The Jacksonville Jaguars had Denard lining up in the shotgun formation at QB during Wednesday's OTA practice. Looks like his QB days are not over. The last line of the article predicts that if Denard does well, he could be reclassified from RB to QB in the future.
Title says it all. Denard will attend minicamp today in Jacksonville, today, then will head to Ann Arbor for graduation tomorrow. Gotta love this kid, even though it's no surprise.
Will miss him in A2
5th round draft pick, 135th overall. Congratulations Denard!
Title says it all. His shoes being untied may be giving him a speed advantage.
According to a tweet from Trey Wingo:
"@WingoZ: Former Michigan QB Denard Robinson joins us today on NFL Live at 7:00 on ESPN2"
I'll be on the road, but one thing Denard has gotten very good at over his last 4 years is media interviews. Here's hoping it's a good one.
From the end of the article:
The University of Michigan, for instance, is a Big Ten member with an endowment of about $8 billion. If it wants a field hockey team, it can most certainly afford one. Cutting football players past and present in on some of the tens of millions that program generates or allowing them to profit off their own likeness or to put a percentage of jersey sales into a trust fund, isn't going to bankrupt the school. And if Title IX can't be reworked (and it almost assuredly can), then Michigan would do just that to comply with federal law.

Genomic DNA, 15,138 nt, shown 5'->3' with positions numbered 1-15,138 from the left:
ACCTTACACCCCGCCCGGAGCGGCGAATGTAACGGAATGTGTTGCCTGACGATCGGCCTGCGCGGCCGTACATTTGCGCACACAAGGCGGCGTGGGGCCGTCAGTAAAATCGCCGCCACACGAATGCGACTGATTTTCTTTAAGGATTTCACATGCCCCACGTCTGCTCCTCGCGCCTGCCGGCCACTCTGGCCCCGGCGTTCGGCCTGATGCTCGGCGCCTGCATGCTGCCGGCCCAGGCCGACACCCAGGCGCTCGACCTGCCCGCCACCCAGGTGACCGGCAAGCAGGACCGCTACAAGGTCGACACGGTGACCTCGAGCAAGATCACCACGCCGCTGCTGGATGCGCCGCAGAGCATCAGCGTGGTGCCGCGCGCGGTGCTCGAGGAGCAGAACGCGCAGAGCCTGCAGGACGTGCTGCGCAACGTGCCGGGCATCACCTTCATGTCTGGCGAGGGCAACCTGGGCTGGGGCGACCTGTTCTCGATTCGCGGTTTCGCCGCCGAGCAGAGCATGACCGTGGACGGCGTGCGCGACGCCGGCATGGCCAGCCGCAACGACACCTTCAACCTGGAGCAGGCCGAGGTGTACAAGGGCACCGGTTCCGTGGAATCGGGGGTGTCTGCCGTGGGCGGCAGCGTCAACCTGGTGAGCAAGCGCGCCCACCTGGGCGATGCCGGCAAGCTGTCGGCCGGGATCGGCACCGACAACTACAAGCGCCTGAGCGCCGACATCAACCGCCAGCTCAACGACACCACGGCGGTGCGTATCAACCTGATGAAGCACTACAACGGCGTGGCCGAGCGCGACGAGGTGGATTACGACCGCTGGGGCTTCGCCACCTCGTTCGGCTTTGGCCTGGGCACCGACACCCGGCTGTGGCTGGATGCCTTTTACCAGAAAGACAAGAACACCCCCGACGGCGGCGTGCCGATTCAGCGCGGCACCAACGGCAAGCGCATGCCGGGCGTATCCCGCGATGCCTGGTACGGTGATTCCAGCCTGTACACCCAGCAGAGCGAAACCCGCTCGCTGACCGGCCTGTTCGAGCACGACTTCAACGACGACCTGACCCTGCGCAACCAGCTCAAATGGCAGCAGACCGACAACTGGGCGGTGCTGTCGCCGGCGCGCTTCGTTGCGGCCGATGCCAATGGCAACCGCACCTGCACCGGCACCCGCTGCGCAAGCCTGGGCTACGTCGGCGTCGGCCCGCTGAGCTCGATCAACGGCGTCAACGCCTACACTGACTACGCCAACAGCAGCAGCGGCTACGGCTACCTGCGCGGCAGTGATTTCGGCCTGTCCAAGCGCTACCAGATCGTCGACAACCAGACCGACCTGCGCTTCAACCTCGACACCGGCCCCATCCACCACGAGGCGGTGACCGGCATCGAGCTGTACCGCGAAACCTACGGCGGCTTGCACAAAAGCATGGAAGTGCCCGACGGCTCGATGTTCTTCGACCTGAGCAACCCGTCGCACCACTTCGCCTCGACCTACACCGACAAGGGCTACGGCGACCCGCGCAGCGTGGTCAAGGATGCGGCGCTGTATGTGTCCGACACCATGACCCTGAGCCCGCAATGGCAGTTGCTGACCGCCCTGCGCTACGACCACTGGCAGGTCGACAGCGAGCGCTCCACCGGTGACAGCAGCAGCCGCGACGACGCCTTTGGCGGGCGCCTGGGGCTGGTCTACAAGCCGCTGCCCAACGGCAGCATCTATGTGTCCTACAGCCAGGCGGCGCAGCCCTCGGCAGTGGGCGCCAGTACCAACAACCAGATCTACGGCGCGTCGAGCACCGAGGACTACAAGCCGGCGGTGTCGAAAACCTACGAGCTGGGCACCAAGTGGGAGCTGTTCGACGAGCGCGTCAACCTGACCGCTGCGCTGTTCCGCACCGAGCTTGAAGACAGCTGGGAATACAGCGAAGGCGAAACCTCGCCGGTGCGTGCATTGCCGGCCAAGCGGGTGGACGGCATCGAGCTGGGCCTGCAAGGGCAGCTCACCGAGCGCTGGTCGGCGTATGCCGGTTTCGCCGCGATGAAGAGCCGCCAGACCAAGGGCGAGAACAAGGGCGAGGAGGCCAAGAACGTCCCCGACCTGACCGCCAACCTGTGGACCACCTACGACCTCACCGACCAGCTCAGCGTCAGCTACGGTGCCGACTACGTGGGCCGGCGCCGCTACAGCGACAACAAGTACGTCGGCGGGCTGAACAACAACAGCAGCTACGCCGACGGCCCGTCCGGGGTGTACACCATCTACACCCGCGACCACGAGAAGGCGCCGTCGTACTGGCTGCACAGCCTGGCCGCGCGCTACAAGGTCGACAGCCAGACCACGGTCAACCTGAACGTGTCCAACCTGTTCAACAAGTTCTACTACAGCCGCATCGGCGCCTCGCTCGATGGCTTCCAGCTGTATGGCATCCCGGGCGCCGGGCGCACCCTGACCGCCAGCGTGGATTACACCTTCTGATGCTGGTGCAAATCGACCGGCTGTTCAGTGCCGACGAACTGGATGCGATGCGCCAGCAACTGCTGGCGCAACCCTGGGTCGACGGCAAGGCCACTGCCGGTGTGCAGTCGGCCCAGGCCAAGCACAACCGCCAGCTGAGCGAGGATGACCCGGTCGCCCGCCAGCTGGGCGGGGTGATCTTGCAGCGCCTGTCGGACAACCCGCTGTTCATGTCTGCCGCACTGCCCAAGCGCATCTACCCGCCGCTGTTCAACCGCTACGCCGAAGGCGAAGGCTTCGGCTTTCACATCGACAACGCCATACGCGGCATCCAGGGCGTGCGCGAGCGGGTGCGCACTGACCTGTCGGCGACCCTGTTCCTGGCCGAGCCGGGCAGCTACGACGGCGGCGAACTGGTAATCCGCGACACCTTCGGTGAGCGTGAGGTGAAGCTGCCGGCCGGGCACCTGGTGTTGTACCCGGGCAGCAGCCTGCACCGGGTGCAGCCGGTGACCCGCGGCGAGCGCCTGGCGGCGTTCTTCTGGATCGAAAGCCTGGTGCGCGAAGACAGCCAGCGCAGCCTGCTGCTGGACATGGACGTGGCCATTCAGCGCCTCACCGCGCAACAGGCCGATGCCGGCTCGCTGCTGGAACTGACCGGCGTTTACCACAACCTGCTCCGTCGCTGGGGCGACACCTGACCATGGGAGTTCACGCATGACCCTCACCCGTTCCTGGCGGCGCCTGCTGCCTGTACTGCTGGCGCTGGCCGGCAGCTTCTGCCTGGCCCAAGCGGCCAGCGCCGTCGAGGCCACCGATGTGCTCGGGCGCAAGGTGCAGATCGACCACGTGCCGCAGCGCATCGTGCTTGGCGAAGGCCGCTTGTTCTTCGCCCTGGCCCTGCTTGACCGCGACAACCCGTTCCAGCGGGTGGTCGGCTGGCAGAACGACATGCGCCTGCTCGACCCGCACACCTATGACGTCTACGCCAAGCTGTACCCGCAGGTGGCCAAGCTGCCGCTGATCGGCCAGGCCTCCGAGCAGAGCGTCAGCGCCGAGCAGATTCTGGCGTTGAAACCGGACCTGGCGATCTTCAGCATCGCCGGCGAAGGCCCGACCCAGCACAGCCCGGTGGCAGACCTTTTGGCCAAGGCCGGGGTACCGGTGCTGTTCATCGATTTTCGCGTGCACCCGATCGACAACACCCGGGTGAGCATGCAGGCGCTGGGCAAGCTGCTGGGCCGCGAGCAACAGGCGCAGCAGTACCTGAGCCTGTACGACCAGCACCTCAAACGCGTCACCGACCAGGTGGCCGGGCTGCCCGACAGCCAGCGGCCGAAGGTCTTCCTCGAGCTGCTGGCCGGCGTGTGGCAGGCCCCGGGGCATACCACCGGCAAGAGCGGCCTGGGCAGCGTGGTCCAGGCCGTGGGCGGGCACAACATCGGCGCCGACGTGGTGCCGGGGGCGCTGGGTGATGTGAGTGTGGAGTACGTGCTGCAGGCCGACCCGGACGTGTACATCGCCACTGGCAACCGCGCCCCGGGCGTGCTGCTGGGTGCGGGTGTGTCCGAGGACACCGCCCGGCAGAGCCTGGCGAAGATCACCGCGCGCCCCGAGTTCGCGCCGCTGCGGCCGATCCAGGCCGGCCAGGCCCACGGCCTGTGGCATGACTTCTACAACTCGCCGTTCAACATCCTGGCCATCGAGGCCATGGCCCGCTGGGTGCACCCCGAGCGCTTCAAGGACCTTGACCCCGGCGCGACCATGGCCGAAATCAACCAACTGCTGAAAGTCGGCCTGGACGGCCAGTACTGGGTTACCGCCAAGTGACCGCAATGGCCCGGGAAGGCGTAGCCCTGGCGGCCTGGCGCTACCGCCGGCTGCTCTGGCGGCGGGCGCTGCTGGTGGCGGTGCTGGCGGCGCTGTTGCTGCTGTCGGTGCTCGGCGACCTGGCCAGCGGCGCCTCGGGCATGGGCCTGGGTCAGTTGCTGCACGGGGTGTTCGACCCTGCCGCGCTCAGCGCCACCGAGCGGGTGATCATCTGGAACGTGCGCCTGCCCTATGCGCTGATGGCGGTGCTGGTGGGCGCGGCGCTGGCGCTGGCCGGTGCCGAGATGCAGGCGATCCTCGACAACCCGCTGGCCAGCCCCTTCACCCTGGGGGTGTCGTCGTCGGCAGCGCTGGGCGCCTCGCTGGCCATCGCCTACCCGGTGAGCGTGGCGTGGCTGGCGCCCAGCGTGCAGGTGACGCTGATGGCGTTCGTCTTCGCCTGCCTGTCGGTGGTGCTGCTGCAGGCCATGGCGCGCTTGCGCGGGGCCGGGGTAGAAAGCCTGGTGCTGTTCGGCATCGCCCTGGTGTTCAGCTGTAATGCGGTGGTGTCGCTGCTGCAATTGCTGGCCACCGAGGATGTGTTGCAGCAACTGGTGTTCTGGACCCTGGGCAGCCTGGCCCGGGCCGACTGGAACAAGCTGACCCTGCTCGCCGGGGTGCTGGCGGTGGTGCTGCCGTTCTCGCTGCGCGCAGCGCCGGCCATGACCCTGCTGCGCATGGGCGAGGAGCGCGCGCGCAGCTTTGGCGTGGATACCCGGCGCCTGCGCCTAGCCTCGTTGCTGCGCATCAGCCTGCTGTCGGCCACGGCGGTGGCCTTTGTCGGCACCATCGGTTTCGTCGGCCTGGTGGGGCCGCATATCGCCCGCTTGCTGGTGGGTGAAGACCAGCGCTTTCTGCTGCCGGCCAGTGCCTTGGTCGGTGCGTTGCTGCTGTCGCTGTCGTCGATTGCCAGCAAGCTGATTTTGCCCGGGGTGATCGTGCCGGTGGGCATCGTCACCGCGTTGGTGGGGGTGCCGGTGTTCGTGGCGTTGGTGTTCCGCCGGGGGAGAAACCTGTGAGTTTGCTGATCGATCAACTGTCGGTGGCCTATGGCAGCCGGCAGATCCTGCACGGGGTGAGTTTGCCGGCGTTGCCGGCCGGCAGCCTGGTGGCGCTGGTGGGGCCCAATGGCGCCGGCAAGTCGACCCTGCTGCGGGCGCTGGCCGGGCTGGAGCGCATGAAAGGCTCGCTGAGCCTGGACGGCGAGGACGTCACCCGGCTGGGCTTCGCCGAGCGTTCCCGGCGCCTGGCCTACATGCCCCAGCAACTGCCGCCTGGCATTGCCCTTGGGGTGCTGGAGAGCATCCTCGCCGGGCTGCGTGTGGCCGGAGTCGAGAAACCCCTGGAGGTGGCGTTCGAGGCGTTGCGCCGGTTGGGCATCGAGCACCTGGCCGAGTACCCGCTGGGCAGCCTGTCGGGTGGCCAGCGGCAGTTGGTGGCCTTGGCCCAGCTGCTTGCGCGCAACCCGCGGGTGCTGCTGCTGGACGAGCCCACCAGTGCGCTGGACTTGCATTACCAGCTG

What Delany is saying is that left to its own decision, Michigan won't see field hockey as worth the money. He's acknowledging that outside the myopic prism of the athletic department, gold-plated, non-revenue sports don't make much sense.
Right now Michigan athletics gets 100 percent of the revenue and things roll on. If the players get a cut, then it will have to "reduce opportunities for student-athletes overall."
So it's the players' share of the revenue – the money the O'Bannon case is trying to divert – that is propping up the other sports … the same other sports that Delany doesn't believe the university itself considers a sound investment.
Which begs a simple, if inadvertent question: if Michigan doesn't think it should pay for a field hockey team, then why does it think Denard Robinson should?